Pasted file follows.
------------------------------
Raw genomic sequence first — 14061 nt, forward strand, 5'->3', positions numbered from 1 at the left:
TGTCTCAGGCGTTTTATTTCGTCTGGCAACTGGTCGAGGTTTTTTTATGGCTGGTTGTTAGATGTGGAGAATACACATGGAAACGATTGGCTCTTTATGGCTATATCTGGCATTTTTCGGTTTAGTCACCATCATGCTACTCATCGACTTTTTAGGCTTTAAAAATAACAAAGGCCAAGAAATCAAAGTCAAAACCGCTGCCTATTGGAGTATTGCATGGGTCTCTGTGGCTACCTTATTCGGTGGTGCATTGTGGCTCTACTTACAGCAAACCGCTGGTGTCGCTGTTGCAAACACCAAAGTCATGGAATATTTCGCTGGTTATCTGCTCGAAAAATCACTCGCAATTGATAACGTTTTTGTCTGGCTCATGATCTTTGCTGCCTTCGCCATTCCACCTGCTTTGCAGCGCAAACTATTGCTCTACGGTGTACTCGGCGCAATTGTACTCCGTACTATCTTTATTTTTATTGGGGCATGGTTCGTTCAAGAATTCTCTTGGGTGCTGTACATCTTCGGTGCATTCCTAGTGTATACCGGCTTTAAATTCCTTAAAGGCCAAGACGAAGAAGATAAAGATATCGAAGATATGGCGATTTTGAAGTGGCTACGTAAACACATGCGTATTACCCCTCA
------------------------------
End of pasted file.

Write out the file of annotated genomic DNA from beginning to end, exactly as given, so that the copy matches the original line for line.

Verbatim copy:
Raw genomic sequence first — 14061 nt, forward strand, 5'->3', positions numbered from 1 at the left:
TGTCTCAGGCGTTTTATTTCGTCTGGCAACTGGTCGAGGTTTTTTTATGGCTGGTTGTTAGATGTGGAGAATACACATGGAAACGATTGGCTCTTTATGGCTATATCTGGCATTTTTCGGTTTAGTCACCATCATGCTACTCATCGACTTTTTAGGCTTTAAAAATAACAAAGGCCAAGAAATCAAAGTCAAAACCGCTGCCTATTGGAGTATTGCATGGGTCTCTGTGGCTACCTTATTCGGTGGTGCATTGTGGCTCTACTTACAGCAAACCGCTGGTGTCGCTGTTGCAAACACCAAAGTCATGGAATATTTCGCTGGTTATCTGCTCGAAAAATCACTCGCAATTGATAACGTTTTTGTCTGGCTCATGATCTTTGCTGCCTTCGCCATTCCACCTGCTTTGCAGCGCAAACTATTGCTCTACGGTGTACTCGGCGCAATTGTACTCCGTACTATCTTTATTTTTATTGGGGCATGGTTCGTTCAAGAATTCTCTTGGGTGCTGTACATCTTCGGTGCATTCCTAGTGTATACCGGCTTTAAATTCCTTAAAGGCCAAGACGAAGAAGATAAAGATATCGAAGATATGGCGATTTTGAAGTGGCTACGTAAACACATGCGTATTACCCCTCA